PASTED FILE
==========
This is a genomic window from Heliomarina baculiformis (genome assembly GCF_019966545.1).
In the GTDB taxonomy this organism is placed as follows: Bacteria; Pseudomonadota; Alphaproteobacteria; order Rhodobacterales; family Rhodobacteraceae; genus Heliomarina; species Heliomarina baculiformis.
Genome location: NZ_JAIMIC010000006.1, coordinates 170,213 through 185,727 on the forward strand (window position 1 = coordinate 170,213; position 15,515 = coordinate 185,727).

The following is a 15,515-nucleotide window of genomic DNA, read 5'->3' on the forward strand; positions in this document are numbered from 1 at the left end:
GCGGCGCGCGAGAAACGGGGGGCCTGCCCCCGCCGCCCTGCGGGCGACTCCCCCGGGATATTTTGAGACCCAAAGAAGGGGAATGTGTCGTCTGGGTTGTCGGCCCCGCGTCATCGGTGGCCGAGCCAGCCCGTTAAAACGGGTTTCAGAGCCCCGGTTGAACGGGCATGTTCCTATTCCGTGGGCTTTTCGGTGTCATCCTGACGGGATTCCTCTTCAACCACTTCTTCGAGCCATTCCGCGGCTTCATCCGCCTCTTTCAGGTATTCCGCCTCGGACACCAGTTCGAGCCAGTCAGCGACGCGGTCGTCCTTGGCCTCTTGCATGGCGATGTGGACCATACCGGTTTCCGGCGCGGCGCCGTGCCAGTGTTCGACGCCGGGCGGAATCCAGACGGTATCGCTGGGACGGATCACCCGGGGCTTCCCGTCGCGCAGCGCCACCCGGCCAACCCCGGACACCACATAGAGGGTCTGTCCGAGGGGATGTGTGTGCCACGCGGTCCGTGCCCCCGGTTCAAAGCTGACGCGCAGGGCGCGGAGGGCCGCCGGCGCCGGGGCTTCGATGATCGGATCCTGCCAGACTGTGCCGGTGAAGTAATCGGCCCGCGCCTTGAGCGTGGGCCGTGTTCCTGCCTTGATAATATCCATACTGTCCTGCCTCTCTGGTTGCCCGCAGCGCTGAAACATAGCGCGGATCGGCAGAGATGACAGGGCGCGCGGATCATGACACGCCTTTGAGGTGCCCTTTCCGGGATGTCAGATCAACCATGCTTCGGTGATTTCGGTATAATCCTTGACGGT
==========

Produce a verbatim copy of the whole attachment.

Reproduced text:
This is a genomic window from Heliomarina baculiformis (genome assembly GCF_019966545.1).
In the GTDB taxonomy this organism is placed as follows: Bacteria; Pseudomonadota; Alphaproteobacteria; order Rhodobacterales; family Rhodobacteraceae; genus Heliomarina; species Heliomarina baculiformis.
Genome location: NZ_JAIMIC010000006.1, coordinates 170,213 through 185,727 on the forward strand (window position 1 = coordinate 170,213; position 15,515 = coordinate 185,727).

The following is a 15,515-nucleotide window of genomic DNA, read 5'->3' on the forward strand; positions in this document are numbered from 1 at the left end:
GCGGCGCGCGAGAAACGGGGGGCCTGCCCCCGCCGCCCTGCGGGCGACTCCCCCGGGATATTTTGAGACCCAAAGAAGGGGAATGTGTCGTCTGGGTTGTCGGCCCCGCGTCATCGGTGGCCGAGCCAGCCCGTTAAAACGGGTTTCAGAGCCCCGGTTGAACGGGCATGTTCCTATTCCGTGGGCTTTTCGGTGTCATCCTGACGGGATTCCTCTTCAACCACTTCTTCGAGCCATTCCGCGGCTTCATCCGCCTCTTTCAGGTATTCCGCCTCGGACACCAGTTCGAGCCAGTCAGCGACGCGGTCGTCCTTGGCCTCTTGCATGGCGATGTGGACCATACCGGTTTCCGGCGCGGCGCCGTGCCAGTGTTCGACGCCGGGCGGAATCCAGACGGTATCGCTGGGACGGATCACCCGGGGCTTCCCGTCGCGCAGCGCCACCCGGCCAACCCCGGACACCACATAGAGGGTCTGTCCGAGGGGATGTGTGTGCCACGCGGTCCGTGCCCCCGGTTCAAAGCTGACGCGCAGGGCGCGGAGGGCCGCCGGCGCCGGGGCTTCGATGATCGGATCCTGCCAGACTGTGCCGGTGAAGTAATCGGCCCGCGCCTTGAGCGTGGGCCGTGTTCCTGCCTTGATAATATCCATACTGTCCTGCCTCTCTGGTTGCCCGCAGCGCTGAAACATAGCGCGGATCGGCAGAGATGACAGGGCGCGCGGATCATGACACGCCTTTGAGGTGCCCTTTCCGGGATGTCAGATCAACCATGCTTCGGTGATTTCGGTATAATCCTTGACGGT